Angry neighbours say a major extension to turn a garage into an eco-home will make their lives a nightmare.
People living in Doxford Avenue in Hetton, close to the Three Tuns pub, have hit out after a resident gained planning permission to turn a garage he owns in the street into a house.
It’s going to be a monstrosity and not in keeping with the rest of the houses around here.Mel Rudkin, resident, Doxford Avenue
The changes will see a first floor extension added above the existing building, which used to be a stable for goats.
Mel Rudkin, who lives next door to the building, says the development will look “like a castle” and doesn’t think it is in keeping with the general look of the area.
The application, by Peter Ruddick, was approved by Sunderland City Council at a committee meeting last month.
Artist’s impressions show a home with a front garden, as well as a balcony on the upper floor.
Mr Rudkin, 74, who has lived in the house since 1981, said he and other residents have issues with possible drainage problems and also the fact that once finished, the building will overlook their homes.
“I just don’t know why it has been passed in the first place,” said Mr Rudkin, a former construction worker.
“It’s going to be a monstrosity and not in keeping with the rest of the houses around here.”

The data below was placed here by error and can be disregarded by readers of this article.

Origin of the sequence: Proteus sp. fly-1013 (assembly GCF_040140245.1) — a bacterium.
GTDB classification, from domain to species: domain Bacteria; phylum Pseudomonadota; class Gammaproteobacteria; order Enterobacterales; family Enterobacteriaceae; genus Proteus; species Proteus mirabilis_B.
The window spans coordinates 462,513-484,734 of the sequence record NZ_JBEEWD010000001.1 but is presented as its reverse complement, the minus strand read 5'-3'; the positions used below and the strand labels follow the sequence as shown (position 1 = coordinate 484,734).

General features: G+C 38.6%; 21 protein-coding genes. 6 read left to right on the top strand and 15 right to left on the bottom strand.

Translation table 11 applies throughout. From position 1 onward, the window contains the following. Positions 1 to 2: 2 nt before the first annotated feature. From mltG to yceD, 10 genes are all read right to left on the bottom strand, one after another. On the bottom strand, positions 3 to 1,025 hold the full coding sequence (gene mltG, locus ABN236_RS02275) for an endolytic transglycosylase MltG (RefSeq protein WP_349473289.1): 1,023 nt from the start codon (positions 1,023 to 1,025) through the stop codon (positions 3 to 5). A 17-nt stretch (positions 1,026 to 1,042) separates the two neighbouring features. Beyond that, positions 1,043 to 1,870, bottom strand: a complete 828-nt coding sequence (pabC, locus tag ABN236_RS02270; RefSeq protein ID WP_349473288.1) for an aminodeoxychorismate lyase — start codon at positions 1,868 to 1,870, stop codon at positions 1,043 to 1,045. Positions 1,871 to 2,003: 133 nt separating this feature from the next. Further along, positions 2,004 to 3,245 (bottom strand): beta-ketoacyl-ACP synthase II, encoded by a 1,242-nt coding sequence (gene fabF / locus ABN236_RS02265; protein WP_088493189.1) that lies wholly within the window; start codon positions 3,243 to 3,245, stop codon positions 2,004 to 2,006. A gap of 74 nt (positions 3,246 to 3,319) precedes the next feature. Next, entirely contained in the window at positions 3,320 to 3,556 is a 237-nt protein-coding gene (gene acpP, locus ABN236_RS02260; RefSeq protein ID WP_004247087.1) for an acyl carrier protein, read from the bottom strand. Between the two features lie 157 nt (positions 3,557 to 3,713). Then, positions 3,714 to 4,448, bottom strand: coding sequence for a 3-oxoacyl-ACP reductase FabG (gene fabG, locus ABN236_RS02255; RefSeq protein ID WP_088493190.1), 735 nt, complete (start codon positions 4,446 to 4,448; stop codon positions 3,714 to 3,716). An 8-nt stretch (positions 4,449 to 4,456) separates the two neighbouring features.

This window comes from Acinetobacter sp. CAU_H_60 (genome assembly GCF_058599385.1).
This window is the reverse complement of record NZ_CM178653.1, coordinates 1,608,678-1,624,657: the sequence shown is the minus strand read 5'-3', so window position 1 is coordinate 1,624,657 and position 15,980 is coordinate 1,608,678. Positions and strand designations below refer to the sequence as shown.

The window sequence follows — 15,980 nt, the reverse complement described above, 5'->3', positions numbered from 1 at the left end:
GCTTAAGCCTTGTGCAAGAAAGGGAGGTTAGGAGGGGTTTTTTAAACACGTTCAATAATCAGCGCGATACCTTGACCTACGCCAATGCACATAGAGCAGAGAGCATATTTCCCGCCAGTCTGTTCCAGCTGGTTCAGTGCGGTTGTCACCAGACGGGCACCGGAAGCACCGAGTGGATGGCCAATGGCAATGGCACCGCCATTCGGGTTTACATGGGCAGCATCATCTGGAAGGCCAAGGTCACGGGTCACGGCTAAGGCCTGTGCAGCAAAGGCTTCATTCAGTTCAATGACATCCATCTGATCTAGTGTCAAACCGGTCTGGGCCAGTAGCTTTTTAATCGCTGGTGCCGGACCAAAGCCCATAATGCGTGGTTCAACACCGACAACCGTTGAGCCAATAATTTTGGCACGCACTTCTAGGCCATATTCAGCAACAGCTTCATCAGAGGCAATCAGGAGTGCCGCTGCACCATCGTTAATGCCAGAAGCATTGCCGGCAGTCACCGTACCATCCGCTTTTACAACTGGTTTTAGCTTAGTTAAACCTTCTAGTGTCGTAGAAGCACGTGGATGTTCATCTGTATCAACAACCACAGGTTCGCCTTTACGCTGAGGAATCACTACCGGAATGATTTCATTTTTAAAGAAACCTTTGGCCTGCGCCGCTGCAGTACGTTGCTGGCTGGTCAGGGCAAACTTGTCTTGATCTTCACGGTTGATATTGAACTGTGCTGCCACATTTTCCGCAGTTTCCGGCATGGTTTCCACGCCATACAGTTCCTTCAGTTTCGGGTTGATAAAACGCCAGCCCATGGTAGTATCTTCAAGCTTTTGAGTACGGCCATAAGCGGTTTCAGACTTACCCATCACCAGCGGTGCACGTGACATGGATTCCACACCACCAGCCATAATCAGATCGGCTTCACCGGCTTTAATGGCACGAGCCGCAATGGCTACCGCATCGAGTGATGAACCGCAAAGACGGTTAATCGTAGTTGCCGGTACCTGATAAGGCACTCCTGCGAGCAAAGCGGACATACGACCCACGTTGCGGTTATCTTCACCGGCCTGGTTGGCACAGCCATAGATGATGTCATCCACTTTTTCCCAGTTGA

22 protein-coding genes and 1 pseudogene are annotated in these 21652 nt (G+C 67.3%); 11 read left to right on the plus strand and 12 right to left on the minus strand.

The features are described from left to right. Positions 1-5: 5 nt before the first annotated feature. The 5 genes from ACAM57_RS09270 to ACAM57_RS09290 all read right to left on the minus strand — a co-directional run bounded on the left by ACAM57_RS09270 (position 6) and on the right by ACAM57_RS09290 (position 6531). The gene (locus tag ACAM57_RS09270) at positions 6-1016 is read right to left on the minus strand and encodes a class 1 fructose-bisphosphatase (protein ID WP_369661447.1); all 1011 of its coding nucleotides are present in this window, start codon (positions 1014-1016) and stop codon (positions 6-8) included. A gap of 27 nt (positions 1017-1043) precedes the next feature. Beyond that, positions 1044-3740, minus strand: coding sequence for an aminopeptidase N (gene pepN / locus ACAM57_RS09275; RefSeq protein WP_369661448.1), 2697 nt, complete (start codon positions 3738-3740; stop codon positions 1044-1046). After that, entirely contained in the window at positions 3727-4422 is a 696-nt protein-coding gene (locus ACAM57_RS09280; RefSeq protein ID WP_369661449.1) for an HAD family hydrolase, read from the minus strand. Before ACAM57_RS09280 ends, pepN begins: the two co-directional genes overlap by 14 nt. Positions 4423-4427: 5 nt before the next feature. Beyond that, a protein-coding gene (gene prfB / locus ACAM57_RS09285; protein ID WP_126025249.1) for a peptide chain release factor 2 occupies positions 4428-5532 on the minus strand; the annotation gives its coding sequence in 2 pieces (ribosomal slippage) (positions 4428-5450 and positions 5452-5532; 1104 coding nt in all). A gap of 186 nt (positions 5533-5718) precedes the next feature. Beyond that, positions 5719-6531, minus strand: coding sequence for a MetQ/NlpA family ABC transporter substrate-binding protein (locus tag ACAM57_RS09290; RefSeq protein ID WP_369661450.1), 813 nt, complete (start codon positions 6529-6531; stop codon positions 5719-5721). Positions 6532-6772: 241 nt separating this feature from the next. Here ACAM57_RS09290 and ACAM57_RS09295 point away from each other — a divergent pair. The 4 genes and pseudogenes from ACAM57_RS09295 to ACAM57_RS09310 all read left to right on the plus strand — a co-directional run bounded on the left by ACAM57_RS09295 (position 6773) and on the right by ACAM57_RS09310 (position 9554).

Another resident Steve Southam, of nearby Elmfield, wrote on Sunderland City Council’s planning site: “It will be inappropriate, and an overdevelopment, of this small, confined and ‘surrounded’ site.
“There will be a loss of privacy for the adjacent neighbours.
“There is insufficient parking being provided on the site due to its confined nature.”
Derek Craig, also of Doxford Avenue, wrote: “I object to the application as there will be a loss of privacy and light for the adjacent neighbours.
“It is not in keeping with surrounding properties, access to the rear of 1, 2 and 3 Doxford Avenue could become a major issue for emergency services, utility services and maintenance of properties.
“The planned access to the property could compromise access and parking of adjoining properties which already have a problem of congested parking and traffic on an already dangerous, narrow street corner.”
Mr Ruddick has however hit back, saying that two Government planning inspectors have looked at the development and it the final plans have been amended to suit their recommendations.
“This has gone past the councillors and planners and there are no issues with it,” said Mr Ruddick.
“It’s been done properly through Northumbrian Water so there will be no problems with drainage.
“We’ve chewed around with it for years and years to get it right.
“We tried to accommodate the residents and make it as low as possible.
“More homes are needed and this type of development would make a nice home for a young family.”